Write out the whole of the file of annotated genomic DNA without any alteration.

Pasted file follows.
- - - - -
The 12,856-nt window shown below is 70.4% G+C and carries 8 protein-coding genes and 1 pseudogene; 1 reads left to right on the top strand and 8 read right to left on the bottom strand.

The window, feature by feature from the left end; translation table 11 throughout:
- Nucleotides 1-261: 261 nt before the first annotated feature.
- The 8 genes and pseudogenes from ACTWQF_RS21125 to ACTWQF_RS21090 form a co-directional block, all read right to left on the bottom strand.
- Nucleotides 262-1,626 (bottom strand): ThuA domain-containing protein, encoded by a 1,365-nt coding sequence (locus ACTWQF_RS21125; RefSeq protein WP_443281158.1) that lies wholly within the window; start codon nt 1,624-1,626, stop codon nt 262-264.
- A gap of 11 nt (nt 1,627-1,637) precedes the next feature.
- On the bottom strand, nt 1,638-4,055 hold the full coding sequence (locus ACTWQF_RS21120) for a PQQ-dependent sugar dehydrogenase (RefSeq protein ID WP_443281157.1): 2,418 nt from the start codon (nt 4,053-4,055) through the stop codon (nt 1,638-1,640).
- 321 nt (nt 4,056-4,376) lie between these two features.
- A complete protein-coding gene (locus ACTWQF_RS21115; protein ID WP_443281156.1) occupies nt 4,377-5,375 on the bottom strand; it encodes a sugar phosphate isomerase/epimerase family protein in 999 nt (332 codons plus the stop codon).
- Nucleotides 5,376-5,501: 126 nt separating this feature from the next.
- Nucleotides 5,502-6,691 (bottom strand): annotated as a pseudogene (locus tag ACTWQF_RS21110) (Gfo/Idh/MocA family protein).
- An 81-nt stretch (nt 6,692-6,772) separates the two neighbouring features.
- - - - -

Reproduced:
The 12,856-nt window shown below is 70.4% G+C and carries 8 protein-coding genes and 1 pseudogene; 1 reads left to right on the top strand and 8 read right to left on the bottom strand.

The window, feature by feature from the left end; translation table 11 throughout:
- Nucleotides 1-261: 261 nt before the first annotated feature.
- The 8 genes and pseudogenes from ACTWQF_RS21125 to ACTWQF_RS21090 form a co-directional block, all read right to left on the bottom strand.
- Nucleotides 262-1,626 (bottom strand): ThuA domain-containing protein, encoded by a 1,365-nt coding sequence (locus ACTWQF_RS21125; RefSeq protein WP_443281158.1) that lies wholly within the window; start codon nt 1,624-1,626, stop codon nt 262-264.
- A gap of 11 nt (nt 1,627-1,637) precedes the next feature.
- On the bottom strand, nt 1,638-4,055 hold the full coding sequence (locus ACTWQF_RS21120) for a PQQ-dependent sugar dehydrogenase (RefSeq protein ID WP_443281157.1): 2,418 nt from the start codon (nt 4,053-4,055) through the stop codon (nt 1,638-1,640).
- 321 nt (nt 4,056-4,376) lie between these two features.
- A complete protein-coding gene (locus ACTWQF_RS21115; protein ID WP_443281156.1) occupies nt 4,377-5,375 on the bottom strand; it encodes a sugar phosphate isomerase/epimerase family protein in 999 nt (332 codons plus the stop codon).
- Nucleotides 5,376-5,501: 126 nt separating this feature from the next.
- Nucleotides 5,502-6,691 (bottom strand): annotated as a pseudogene (locus tag ACTWQF_RS21110) (Gfo/Idh/MocA family protein).
- An 81-nt stretch (nt 6,692-6,772) separates the two neighbouring features.